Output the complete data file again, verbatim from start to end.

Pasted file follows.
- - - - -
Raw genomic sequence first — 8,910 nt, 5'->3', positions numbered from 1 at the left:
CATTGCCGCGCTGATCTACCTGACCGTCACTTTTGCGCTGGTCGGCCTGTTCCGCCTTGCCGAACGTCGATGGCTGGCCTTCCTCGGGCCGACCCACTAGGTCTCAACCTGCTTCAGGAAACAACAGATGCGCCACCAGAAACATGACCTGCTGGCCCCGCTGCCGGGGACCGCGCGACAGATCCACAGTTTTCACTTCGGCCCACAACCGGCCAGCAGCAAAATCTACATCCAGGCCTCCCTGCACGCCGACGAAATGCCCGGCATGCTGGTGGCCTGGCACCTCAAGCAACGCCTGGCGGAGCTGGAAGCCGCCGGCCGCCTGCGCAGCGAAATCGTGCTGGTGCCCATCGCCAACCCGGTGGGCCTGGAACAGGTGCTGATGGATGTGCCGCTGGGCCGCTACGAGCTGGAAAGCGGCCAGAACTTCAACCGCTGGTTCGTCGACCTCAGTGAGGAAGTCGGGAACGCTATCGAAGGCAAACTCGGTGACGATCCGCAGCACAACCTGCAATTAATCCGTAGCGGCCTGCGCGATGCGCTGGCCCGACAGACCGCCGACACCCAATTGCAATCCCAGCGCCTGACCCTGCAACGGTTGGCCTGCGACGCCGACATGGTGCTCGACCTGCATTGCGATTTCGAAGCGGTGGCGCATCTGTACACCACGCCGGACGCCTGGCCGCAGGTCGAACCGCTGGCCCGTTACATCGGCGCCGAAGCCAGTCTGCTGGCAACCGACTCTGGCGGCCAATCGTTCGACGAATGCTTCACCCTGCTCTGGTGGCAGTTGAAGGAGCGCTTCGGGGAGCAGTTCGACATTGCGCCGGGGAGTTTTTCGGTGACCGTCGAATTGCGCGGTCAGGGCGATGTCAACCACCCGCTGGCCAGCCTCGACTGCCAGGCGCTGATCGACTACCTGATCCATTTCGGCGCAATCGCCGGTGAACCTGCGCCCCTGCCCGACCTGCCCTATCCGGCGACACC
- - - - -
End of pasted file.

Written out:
Raw genomic sequence first — 8,910 nt, 5'->3', positions numbered from 1 at the left:
CATTGCCGCGCTGATCTACCTGACCGTCACTTTTGCGCTGGTCGGCCTGTTCCGCCTTGCCGAACGTCGATGGCTGGCCTTCCTCGGGCCGACCCACTAGGTCTCAACCTGCTTCAGGAAACAACAGATGCGCCACCAGAAACATGACCTGCTGGCCCCGCTGCCGGGGACCGCGCGACAGATCCACAGTTTTCACTTCGGCCCACAACCGGCCAGCAGCAAAATCTACATCCAGGCCTCCCTGCACGCCGACGAAATGCCCGGCATGCTGGTGGCCTGGCACCTCAAGCAACGCCTGGCGGAGCTGGAAGCCGCCGGCCGCCTGCGCAGCGAAATCGTGCTGGTGCCCATCGCCAACCCGGTGGGCCTGGAACAGGTGCTGATGGATGTGCCGCTGGGCCGCTACGAGCTGGAAAGCGGCCAGAACTTCAACCGCTGGTTCGTCGACCTCAGTGAGGAAGTCGGGAACGCTATCGAAGGCAAACTCGGTGACGATCCGCAGCACAACCTGCAATTAATCCGTAGCGGCCTGCGCGATGCGCTGGCCCGACAGACCGCCGACACCCAATTGCAATCCCAGCGCCTGACCCTGCAACGGTTGGCCTGCGACGCCGACATGGTGCTCGACCTGCATTGCGATTTCGAAGCGGTGGCGCATCTGTACACCACGCCGGACGCCTGGCCGCAGGTCGAACCGCTGGCCCGTTACATCGGCGCCGAAGCCAGTCTGCTGGCAACCGACTCTGGCGGCCAATCGTTCGACGAATGCTTCACCCTGCTCTGGTGGCAGTTGAAGGAGCGCTTCGGGGAGCAGTTCGACATTGCGCCGGGGAGTTTTTCGGTGACCGTCGAATTGCGCGGTCAGGGCGATGTCAACCACCCGCTGGCCAGCCTCGACTGCCAGGCGCTGATCGACTACCTGATCCATTTCGGCGCAATCGCCGGTGAACCTGCGCCCCTGCCCGACCTGCCCTATCCGGCGACACC